We leave you with the words Ms. Dekine’s gave to us:

“Do it, unabashedly. Do not ask for permission, and do not brag. … Read the books, but with a posture of listening. The posture of unknowing. The posture of being out of control. The posture of a child entering in. You will not get it right, and this is okay. Just start. Start.”


  • Beyond Respectability: The Intellectual Thought of Race Women by Brittney C. Cooper
  • Breaking Old Rhythms: Answering the Call of a Creative God by Amena Brown
  • Disunity in Christ by Christena Cleveland
  • Roadmap to Reconciliation by Brenda Salter McNeil
  • The New Jim Crow by Michelle Alexander
  • Why Are All the Black Kids Sitting Together in the Cafeteria? by Beverly Daniel Tatum
  • Womanist Midrash: A Reintroduction to the Women of the Torah and the Throne by ​Wil​da Gafney


  • Americanah by Chimamanda Ngozi Adichie
  • Breath, Eyes, Memory by Edwidge Danticat
  • Homegoing by Yaa Gyasi
  • In the Time of the Butterflies by Julia Alvarez
  • Parable of the Sower by Octavia E. Butler
  • Sing, Unburied, Sing by Jesmyn Ward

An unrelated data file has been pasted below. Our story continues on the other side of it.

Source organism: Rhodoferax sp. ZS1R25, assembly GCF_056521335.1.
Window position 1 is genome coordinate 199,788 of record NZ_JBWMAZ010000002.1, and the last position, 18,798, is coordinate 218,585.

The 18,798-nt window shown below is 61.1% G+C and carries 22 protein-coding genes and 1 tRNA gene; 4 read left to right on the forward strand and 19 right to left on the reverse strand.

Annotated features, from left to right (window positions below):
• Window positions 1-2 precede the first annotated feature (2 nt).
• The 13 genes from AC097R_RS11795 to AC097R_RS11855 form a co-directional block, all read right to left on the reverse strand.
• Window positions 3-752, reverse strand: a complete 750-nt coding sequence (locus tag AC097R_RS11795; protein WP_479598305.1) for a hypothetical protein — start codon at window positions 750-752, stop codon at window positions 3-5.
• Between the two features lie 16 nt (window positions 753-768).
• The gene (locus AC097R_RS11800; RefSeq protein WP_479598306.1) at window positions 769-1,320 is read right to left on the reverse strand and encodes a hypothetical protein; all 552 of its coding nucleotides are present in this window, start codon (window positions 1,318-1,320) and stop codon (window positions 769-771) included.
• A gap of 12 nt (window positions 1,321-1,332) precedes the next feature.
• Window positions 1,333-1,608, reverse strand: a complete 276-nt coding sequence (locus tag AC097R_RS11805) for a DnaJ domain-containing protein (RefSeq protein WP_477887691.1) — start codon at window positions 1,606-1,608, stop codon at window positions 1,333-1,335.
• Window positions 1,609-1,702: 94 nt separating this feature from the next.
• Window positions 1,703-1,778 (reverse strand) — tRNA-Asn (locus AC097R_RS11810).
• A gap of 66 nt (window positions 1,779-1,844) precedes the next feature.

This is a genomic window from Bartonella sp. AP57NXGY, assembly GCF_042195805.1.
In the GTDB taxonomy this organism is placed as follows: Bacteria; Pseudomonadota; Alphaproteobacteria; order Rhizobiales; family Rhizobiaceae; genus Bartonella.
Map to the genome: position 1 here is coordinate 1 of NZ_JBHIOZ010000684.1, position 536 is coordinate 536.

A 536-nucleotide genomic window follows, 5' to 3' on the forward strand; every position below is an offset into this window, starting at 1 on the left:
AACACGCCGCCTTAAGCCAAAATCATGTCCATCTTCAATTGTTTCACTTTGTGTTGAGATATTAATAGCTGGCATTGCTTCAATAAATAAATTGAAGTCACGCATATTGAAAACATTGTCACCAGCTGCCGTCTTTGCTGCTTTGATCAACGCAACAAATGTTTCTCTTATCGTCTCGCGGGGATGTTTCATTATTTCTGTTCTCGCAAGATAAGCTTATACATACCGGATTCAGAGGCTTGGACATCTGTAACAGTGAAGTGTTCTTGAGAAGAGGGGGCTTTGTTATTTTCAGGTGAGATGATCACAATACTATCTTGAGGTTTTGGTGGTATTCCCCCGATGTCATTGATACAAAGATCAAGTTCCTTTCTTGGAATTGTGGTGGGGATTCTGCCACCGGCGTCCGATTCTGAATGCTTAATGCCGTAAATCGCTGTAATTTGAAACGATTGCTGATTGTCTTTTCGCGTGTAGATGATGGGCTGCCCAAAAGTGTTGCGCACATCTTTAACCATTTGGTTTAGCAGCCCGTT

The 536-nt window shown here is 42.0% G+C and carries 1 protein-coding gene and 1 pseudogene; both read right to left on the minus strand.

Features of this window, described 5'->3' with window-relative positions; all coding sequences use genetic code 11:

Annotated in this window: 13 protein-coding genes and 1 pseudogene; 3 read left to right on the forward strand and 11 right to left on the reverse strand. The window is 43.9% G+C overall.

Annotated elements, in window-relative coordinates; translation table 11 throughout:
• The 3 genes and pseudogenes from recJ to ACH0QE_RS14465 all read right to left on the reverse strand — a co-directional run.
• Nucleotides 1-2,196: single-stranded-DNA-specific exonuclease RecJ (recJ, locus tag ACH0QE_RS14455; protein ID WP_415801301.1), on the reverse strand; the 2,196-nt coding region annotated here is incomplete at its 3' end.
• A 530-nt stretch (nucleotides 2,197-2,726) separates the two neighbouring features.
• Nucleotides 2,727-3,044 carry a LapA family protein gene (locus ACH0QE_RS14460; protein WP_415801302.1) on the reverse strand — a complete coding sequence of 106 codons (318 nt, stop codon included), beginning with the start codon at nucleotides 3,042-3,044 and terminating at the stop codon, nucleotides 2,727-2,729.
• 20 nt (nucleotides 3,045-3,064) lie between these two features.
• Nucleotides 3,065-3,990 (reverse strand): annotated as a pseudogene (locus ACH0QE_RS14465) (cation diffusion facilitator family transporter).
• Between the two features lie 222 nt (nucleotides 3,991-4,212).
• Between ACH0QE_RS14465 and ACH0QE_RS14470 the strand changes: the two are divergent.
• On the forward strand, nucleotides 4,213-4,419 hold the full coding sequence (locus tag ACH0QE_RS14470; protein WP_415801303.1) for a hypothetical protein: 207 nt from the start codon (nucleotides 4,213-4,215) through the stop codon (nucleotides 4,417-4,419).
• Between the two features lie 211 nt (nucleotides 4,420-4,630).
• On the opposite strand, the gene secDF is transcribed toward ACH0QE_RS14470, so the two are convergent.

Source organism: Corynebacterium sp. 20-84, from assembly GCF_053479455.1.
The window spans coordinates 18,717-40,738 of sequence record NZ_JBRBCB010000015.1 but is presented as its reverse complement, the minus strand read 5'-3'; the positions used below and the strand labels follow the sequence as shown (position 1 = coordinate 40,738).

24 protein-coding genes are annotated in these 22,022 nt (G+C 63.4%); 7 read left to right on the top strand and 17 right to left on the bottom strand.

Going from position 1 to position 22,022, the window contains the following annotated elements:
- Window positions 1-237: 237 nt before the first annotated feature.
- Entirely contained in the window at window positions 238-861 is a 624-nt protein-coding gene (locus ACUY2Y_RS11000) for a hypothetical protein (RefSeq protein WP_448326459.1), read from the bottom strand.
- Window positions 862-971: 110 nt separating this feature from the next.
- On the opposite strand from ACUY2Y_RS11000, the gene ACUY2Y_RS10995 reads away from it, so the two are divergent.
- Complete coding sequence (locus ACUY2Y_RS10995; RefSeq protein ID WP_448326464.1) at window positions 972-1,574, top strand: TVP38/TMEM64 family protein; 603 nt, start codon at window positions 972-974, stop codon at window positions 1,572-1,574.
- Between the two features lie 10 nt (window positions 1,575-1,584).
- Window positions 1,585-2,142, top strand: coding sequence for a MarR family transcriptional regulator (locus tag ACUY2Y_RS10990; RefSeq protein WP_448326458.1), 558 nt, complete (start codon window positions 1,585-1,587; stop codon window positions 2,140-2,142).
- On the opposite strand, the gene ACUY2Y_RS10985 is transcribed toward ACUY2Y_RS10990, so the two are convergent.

Poetry and Essays:

  • Freedom Is a Constant Struggle by Angela Davis
  • i am from a punch and a kiss by Marlanda Dekine
  • My Soul is a Witness: African-American Women’s Spirituality by Gloria Jean Wade-Gayles
  • Sister Outsider by Audre Lorde


  • Behind the Brilliance
  • Black Girls Talking
  • Dem Black Mamas
  • Jude 3 Project
  • Truth’s Table

Callie Dean is a musician, writer, educator, and program evaluator. She teaches applied research at Eastern University and is passionate about the role of the arts in effecting community transformation. She lives in Shreveport, La., with her husband and two sons.

Britney Winn Lee is a community arts directing working at the intersection of faith, social justice, and community building in Shreveport, La.